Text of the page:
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  • Writer's pictureHayden Knight

Crafting a Legend - How I Created My Anti-Hero

Picture: How I picture the character creation process, as opposed to the reality of me staring vacantly into space.

The Queen of Magic series is the first in a long line of planned stories, collectively known as the Legends of Savros. The Queen of Magic herself, Salaire, is the first such protagonist.

But when I think "anti-hero", I think of pirates, leather jackets, scars, and poorly addressed addiction. Salaire only has one of those things!

Per, the definition is a lot more vague than I expected:

a central character in a story, movie, or drama who lacks conventional heroic attributes.

That may be all it takes to make an anti-hero, but what makes a good anti-hero? The kind we get attached to even as they struggle and fail and make terrible choices. Is it someone relatable, someone who isn’t squeaky-clean in their ethics, someone who…smokes?

Salaire is an anti-hero after all. She's on the side of "good", a protagonist who resists the role of hero at every turn. She weaponizes her imperfections and outcast status to protect herself. Morality is secondary to survival - something we see in some of the most beloved anti-heroes.

And like many other anti-heroes, she started out as an act of rebellion.

I wanted to be worse.

I didn’t set out to create an anti-hero when I created Salaire. I wanted an outlet. I was a teenager, bearing a burden of abuse and neglect and loneliness so deep it was berated as antisocial. And above all, I was trying to get better, to be better.

But I didn’t want to be better. I wanted to be worse. I wanted to retreat into myself, to lash out at any attempt to enter my space, to not care what anyone thought of me, to be the messiest and meanest version of myself freely.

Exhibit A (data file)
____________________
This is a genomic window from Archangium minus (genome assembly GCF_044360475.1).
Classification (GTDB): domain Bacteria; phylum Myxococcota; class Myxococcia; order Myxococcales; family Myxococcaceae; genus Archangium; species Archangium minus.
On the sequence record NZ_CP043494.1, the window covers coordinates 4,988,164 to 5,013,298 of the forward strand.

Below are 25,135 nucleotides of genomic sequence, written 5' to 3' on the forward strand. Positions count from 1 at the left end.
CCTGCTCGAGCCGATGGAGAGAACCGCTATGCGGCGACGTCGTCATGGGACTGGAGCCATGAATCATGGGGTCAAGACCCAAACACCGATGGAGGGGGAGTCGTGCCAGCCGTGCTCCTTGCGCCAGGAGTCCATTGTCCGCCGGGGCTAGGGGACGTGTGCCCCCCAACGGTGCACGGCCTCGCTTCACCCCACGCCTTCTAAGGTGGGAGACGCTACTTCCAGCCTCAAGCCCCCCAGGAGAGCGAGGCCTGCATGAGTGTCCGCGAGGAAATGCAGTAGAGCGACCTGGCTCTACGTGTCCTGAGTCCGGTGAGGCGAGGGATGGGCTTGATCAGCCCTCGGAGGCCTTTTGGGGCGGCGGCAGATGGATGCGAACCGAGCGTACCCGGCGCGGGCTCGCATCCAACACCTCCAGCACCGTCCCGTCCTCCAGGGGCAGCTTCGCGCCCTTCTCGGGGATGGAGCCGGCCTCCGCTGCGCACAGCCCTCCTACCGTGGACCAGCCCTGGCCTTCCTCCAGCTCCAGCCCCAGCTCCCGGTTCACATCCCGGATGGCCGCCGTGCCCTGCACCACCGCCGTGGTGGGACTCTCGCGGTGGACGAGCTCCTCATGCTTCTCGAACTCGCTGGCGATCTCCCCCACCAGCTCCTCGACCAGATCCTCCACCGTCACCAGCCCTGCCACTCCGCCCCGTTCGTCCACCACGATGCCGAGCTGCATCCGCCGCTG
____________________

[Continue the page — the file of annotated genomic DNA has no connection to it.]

I knew what I wanted, and I knew what was good for me. The dichotomy between these two raised the question: What would someone like that actually be like?

And so Salaire was born. Sharp-tongued, witty, impatient, independent, and without a damn for what anyone thought. But even in this fantasy, that person couldn't exist.

The Good Place, a marvelous and deeply philosophical show, argues that people can only become their best selves when surrounded by the right people. So, at a time in my life where I was without any such people, I gave them to Salaire.

I gave my hero what I didn't know I wanted for myself.

It changed her. She was deeply compassionate, protective, and caring even if she wasn’t soft. Her pride was still there, all of her weapons forged over a lifetime of abuse and fear and survival were still there, but she could set them aside. Begrudgingly, perhaps, but progress is progress.

I think back to when, years after creating Salaire, I met my dearest friend. For years and years I’d been pressured by everyone in my life to change. To be more feminine, to be more social, to be more friendly, to be more patient and understanding and likeable and less me. I only retreated further.

Until I was able to distance myself from those people. The moment that pressure lessened, I became more feminine, more social and friendly, more patient and understanding. When I found people who didn’t ask me to change, I finally could.

As if it were a premonition, the same change was reflected in Salaire before it reached me.

I don’t believe a good anti-hero is some cool, rough-around-the-edges almost-villain. I don’t think it’s the guy with a romanticized addiction who can be fixed. Perhaps it’s instead the person who is merely bent on survival until, finally, they are given the space to thrive. To feel safe.

Perhaps it is simply the person waiting for any reason to be better.

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